Learning – what helps, what hinders
Styles of Learning: Visual, Auditory and
By Wendy Graham
While each individual has his or her own way of
learning, with its little personal quirks, there are
three basic styles in which people learn: Visual,
Auditory and Kinaesthetic (learning by doing).
Almost everyone uses all three of these to some degree but, equally, almost everyone has a preferred style of learning. It is very useful, indeed, I would say, essential, that a teacher should consider and identify a pupil’s “natural” style of learning because then teaching in the way the pupil learns best, most quickly and clearly, can take place. The pupil will feel less muddled and more comfortable, a good teacher/pupil rapport will be easier to establish, so the atmosphere will be happier, the pupil more cooperative, the teacher more satisfied and, one sincerely hopes, progress good.
Of course, many good, sensitive teachers will be aware that, by instinct and experience, they utilise different methods of teaching to suit different types of learner but it can still be useful to define their styles of learning.
So, how to identify the pupil’s style of learning?
The Visual learner (whom I shall call Visual
Victor) likes to see what to do. He visualises life
and learning as a series of pictures as if there is a
film constantly running through his head. He will
want to read about something before he tries it. He understands diagrams and plans easily so he will memorise maps and learn blue lines. Visual Victor will like to see the “big picture”, an overview of the whole thing with the key concepts and full pattern clear when processing information. He is probably good at written forms of learning and does/did well at exams. Although he tends to be less distracted by background noise than other types of learner, if he’s interrupted when he’s concentrating he’s very likely to lose track of where he was. When he’s ringing he is probably the member of the band who is better corrected with gestures and pointing than the spoken word. He needs to see what to do so his teacher should demonstrate while he watches, show him diagrams and pictures and suggest books he might study. He daydreams while creating pictures in his mind but, when talking to you, Visual Victor will make good eye contact and will tend to use “seeing” phrases, such as, “I see what you mean” or “That looks like a good idea”.
Auditory Alice likes to be told what to do. She
appreciates a set of oral instructions before she
attempts something and will repeat them to
herself, either openly or in her head. She feels
comfortable with logical progressions and likes to
work in small steps, in a sequence. If she is
interrupted while speaking she will not lose track
but will pick up from where she broke off. Her
teacher should tell her in words what to do and, if
the instruction is comparatively complicated, it is
a good idea to ask Alice to explain what she is
about to do before she tries it. Auditory Alice
may well be a good mimic of voices and sounds
and is likely to be better than average at
remembering jokes and stories. She may talk to
herself, giving herself instructions as she does
anything and those people who mutter all the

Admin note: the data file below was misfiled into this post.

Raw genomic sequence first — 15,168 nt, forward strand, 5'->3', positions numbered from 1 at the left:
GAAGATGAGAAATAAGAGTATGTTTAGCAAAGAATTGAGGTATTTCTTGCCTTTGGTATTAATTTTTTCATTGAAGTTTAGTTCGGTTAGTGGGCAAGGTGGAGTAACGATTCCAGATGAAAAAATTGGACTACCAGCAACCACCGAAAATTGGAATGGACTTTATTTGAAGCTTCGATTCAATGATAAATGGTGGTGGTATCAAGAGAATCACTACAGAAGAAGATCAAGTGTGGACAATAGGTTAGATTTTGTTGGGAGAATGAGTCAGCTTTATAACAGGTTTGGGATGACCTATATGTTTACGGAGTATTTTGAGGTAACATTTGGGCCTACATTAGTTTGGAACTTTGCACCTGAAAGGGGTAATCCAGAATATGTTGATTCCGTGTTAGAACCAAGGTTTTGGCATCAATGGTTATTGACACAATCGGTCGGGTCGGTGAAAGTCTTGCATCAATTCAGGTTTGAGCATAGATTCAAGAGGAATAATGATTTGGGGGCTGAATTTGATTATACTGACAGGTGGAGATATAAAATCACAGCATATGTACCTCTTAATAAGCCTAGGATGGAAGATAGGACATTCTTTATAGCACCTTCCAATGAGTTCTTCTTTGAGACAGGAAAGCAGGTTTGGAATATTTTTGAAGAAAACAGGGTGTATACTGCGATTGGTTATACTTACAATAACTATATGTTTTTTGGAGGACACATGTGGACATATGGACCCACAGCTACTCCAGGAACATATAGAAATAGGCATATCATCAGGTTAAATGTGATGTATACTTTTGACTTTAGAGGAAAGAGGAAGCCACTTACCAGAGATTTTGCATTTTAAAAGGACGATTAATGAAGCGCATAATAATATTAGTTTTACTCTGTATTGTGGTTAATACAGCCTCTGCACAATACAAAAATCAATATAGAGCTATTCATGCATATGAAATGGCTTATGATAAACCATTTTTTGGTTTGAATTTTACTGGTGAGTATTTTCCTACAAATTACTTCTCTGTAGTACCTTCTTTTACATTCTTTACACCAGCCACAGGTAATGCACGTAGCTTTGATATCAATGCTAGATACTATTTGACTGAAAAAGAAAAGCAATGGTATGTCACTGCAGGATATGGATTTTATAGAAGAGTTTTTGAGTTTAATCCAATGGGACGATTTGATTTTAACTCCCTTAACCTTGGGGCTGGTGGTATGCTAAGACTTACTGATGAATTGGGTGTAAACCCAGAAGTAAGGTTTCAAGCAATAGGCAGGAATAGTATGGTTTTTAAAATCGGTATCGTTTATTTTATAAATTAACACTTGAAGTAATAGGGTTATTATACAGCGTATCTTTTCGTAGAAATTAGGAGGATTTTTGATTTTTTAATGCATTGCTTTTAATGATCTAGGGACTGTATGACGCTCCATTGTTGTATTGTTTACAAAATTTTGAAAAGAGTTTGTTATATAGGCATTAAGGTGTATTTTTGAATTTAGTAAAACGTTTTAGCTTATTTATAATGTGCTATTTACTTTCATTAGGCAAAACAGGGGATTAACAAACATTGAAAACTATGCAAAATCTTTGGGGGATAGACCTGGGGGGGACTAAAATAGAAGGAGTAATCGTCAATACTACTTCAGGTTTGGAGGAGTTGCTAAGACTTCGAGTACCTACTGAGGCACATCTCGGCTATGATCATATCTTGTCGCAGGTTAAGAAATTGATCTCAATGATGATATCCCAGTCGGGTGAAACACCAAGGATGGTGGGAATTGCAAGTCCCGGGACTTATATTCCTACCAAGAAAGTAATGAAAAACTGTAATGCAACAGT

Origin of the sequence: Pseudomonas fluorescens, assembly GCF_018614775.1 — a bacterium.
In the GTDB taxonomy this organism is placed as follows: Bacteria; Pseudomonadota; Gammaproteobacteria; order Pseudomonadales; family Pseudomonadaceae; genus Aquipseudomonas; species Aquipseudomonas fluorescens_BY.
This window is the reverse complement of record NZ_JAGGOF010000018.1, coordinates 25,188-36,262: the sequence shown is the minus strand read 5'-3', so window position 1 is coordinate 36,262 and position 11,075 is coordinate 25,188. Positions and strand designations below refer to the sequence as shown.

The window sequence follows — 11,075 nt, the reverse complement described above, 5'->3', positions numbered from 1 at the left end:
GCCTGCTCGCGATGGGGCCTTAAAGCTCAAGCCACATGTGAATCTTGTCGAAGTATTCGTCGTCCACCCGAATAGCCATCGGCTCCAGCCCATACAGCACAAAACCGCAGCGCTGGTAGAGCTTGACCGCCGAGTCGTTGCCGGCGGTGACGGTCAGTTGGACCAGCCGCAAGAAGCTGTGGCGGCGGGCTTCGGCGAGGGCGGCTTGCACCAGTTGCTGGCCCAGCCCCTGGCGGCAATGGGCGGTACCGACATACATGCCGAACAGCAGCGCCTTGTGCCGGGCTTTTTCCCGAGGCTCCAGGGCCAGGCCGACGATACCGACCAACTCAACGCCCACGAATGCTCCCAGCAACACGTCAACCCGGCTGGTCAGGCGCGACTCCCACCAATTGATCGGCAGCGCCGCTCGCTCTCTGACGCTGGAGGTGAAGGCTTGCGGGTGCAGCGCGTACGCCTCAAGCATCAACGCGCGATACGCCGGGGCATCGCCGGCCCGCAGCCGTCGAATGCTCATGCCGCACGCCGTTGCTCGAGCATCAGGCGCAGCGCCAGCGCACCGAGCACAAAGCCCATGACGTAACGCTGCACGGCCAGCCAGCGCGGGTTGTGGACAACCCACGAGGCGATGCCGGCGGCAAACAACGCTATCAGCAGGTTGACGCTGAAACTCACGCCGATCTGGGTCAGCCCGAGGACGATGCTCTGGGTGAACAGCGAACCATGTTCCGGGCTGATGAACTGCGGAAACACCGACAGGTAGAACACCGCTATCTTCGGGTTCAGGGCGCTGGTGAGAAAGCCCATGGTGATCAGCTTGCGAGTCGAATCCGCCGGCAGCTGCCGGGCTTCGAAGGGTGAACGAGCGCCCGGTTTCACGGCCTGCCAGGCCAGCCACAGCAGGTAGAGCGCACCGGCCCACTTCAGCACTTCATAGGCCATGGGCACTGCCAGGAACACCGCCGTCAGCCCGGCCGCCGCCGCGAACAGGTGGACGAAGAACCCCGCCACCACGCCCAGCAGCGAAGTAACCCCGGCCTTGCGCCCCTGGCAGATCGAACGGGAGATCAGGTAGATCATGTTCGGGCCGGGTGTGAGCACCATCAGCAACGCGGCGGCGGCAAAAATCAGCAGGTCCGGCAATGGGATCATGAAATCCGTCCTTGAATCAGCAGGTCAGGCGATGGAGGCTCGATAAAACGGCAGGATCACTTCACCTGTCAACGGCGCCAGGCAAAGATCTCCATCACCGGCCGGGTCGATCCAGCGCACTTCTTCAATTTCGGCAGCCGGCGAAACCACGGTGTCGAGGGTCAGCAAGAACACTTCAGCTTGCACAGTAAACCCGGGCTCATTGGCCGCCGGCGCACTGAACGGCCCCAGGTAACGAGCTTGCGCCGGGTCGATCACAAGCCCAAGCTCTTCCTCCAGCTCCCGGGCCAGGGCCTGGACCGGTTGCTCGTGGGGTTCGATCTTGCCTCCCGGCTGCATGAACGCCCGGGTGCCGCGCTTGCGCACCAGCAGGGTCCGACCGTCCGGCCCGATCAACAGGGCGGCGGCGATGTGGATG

time they are ringing are probably Auditory
Alices. She likes the conductor to correct her by
voice. She habitually uses phrases like, “I hear
what you say” and “That sounds like a good
Kinaesthetic Kim learns by doing. She likes to get on with the job, sometimes having a go before she really knows what she is doing (and failing!) This is unlikely to distress her but she must have positive feelings about a task before she begins. She will happily take instructions as she goes and instinctively knows that preparation beforehand will not help her to remember something new anything like as well as practising it. Indeed, she works a good deal by instinct and is the sort of person who will be ruled by her heart rather than her head. She is often an active person and inclined to fidget, playing with her fingers, touching things, rattling keys, coins etc as this sort of fiddling with things helps her concentrate. She is sensitive to non-verbal communication, such as the tone of a voice, body language and acial expressions. Kinaesthetic Kim will make comments like, “I grasp your meaning” and “That would feel right”.
There is a rough and ready way that a teacher can gain an idea of a new pupil’s learning style (although more observation will be necessary to be sure). Often the very first thing a teacher asks a pupil to do is to take hold of the tail end. So Brand-new Betsy and her teacher enter the ringing room for the first lesson. Teacher says, “Take hold of that rope about 6 inches (if Betsy is on the elderly side) or 15 centimetres (if Betsy is young) from the end. Wrap all your fingers round it and keep your hands together with the left one nearest the end of the rope.” If Betsy immediately does this, at least more or less correctly, she appears to be an auditory learner. If she looks puzzled or asks for further explanation, Teacher should say, “Like this,” and demonstrate while Betsy watches. If Betsy can now confidently take hold of the rope, she is probably a visual learner. If she still seems at a loss, the teacher (remembering, in these p.c. times, to ask before physically touching her) should take hold of her hands and place them on the rope, thinking to him-or herself, “I’ve got a kinaesthetic learner here.” Then again, Betsy just might be all in a tizzy because she is exceedingly nervous.
There is a questionnaire which will help you to
discover which style of learning you favour most
and you can have some fun doing it with pupils.
(You may need to adapt some questions slightly
to suit the age of the pupil.) It can be found on the CCCBR website (search for What helps, what hinders.)
- Pupil Centred Teaching
- Group Management
- Dyslexic Ringers
- Older Ringers
- Children & Adults sometimes learn differently